This suggests that the staff resources available to the OTP are likely no greater than those of human rights investigations that involve a lower evidentiary burden than criminal charges. The inadequacy of such resources is demonstrated by two fundamental differences between human rights investigations and criminal investigations. First, human rights investigations typically use “reasonable grounds to believe” as a standard of proof (UNFFM Report, at para 10; PILPG Report, at vii). However, as is well known, the Prosecution at the ICC can only obtain a conviction if they present proof that establishes “beyond reasonable doubt” the elements of an offence (art. 66(3) Rome Statute). A significantly greater effort is required to present proof “beyond reasonable doubt” than simply proof of “reasonable grounds to believe”. Second, the depth and granularity of the work done in the context of a criminal investigation will go beyond the ambit of a human rights investigation. Notwithstanding intensive activities such as crime scene analysis and autopsies (which cannot take place anyway due to Myanmar’s refusal to grant the ICC access), the evidentiary standards demanded by criminal proceedings will require criminal investigations to more rigorously assess the credibility and reliability of evidence. In addition, a criminal investigation faces the additional burden of having to prove the requisite mental element for an offence, something which will likely not factor as significantly into establishing a human rights violation.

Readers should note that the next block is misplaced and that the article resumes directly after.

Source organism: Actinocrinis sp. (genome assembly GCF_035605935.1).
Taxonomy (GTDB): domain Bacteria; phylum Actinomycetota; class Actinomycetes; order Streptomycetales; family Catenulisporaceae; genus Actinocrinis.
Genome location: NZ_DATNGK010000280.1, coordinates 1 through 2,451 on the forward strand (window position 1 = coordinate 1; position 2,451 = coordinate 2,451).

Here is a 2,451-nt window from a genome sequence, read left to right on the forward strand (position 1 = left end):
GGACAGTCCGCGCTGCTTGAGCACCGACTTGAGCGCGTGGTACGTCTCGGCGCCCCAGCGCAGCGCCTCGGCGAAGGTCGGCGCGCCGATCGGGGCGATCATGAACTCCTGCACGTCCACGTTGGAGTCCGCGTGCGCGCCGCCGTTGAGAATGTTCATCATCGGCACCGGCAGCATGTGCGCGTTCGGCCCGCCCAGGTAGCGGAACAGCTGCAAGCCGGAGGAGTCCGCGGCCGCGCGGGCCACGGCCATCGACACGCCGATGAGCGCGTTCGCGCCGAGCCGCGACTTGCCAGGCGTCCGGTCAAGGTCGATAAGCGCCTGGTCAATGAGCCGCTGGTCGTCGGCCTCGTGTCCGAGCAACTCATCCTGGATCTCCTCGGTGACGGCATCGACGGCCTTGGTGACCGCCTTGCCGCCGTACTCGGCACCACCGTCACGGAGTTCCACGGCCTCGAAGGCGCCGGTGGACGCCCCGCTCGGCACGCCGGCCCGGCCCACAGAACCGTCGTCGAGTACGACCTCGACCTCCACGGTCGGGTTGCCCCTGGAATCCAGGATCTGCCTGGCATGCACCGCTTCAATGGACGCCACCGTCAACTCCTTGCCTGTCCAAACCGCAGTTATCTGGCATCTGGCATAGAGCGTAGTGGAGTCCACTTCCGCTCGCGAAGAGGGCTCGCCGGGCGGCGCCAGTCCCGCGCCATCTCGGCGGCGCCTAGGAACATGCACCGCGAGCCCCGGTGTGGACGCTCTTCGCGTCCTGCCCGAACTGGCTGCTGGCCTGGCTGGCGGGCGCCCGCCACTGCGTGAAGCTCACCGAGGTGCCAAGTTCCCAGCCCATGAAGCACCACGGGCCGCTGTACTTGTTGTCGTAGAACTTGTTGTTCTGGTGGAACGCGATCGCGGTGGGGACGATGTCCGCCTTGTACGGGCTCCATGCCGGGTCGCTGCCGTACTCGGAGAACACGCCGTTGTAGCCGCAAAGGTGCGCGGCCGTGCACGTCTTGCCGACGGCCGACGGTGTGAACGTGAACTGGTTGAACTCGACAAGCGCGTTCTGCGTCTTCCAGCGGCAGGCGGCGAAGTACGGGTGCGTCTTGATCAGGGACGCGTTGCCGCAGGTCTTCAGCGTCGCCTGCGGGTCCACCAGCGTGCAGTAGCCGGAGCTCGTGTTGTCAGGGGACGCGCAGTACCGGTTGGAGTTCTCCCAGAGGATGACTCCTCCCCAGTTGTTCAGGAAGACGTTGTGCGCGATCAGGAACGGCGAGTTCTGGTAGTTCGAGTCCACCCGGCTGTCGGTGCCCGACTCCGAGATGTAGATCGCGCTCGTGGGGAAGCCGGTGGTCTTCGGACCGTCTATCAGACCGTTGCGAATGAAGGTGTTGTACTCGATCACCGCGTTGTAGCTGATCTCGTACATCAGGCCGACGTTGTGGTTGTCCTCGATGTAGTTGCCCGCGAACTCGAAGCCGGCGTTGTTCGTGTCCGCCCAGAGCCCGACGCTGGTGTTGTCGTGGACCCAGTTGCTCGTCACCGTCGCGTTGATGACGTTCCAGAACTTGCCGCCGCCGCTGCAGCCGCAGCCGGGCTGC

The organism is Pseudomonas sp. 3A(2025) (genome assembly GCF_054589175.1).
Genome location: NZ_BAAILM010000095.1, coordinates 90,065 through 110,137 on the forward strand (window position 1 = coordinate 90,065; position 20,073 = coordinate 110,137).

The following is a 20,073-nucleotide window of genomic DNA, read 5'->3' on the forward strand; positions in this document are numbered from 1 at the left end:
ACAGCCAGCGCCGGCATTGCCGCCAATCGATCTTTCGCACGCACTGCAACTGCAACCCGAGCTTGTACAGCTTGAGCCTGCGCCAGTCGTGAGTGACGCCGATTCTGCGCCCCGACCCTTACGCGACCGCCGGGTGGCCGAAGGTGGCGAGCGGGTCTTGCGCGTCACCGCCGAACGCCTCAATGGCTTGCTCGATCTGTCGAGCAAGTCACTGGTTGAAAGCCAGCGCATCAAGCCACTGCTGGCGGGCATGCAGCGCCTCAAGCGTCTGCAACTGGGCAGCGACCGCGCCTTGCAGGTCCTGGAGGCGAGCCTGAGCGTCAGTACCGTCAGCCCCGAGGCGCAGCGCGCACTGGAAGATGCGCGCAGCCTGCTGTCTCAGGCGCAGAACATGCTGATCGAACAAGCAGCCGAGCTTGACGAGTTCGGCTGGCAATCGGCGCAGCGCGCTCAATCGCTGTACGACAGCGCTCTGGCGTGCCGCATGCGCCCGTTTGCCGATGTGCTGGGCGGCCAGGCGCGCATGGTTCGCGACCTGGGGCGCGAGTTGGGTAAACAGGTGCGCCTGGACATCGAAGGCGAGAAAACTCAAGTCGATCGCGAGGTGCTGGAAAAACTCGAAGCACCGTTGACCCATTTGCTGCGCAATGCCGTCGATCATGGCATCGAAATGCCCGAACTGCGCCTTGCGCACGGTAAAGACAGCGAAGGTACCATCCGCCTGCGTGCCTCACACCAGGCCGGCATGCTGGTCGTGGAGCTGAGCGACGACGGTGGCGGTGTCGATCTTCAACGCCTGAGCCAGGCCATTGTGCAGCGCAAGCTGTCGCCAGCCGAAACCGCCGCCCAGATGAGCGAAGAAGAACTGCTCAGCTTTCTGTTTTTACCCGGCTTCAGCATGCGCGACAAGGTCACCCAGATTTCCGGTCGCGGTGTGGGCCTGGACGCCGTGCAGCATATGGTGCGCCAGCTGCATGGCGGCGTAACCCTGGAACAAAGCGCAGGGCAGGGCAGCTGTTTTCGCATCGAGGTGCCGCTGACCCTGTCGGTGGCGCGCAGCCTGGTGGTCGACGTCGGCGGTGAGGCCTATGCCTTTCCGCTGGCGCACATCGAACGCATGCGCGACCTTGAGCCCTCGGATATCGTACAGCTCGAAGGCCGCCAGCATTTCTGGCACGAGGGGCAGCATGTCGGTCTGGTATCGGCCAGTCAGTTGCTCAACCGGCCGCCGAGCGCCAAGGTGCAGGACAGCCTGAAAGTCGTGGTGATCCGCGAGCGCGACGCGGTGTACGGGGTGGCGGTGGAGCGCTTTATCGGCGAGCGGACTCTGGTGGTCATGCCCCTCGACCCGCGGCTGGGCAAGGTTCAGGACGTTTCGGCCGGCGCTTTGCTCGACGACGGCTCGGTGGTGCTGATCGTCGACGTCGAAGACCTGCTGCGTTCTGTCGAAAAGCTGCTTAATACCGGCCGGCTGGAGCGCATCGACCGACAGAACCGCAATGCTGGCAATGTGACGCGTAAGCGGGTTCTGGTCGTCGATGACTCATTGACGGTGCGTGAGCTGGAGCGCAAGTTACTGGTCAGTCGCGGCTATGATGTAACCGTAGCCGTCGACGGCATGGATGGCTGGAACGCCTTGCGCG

This suggests that with the addition of an investigation into the Bangladesh/Myanmar Situation to its workload, the OTP may well be limited to conducting such an investigation below the standards required of criminal proceedings that respect the interests of justice.
Particular implications for the Situation in Bangladesh/Myanmar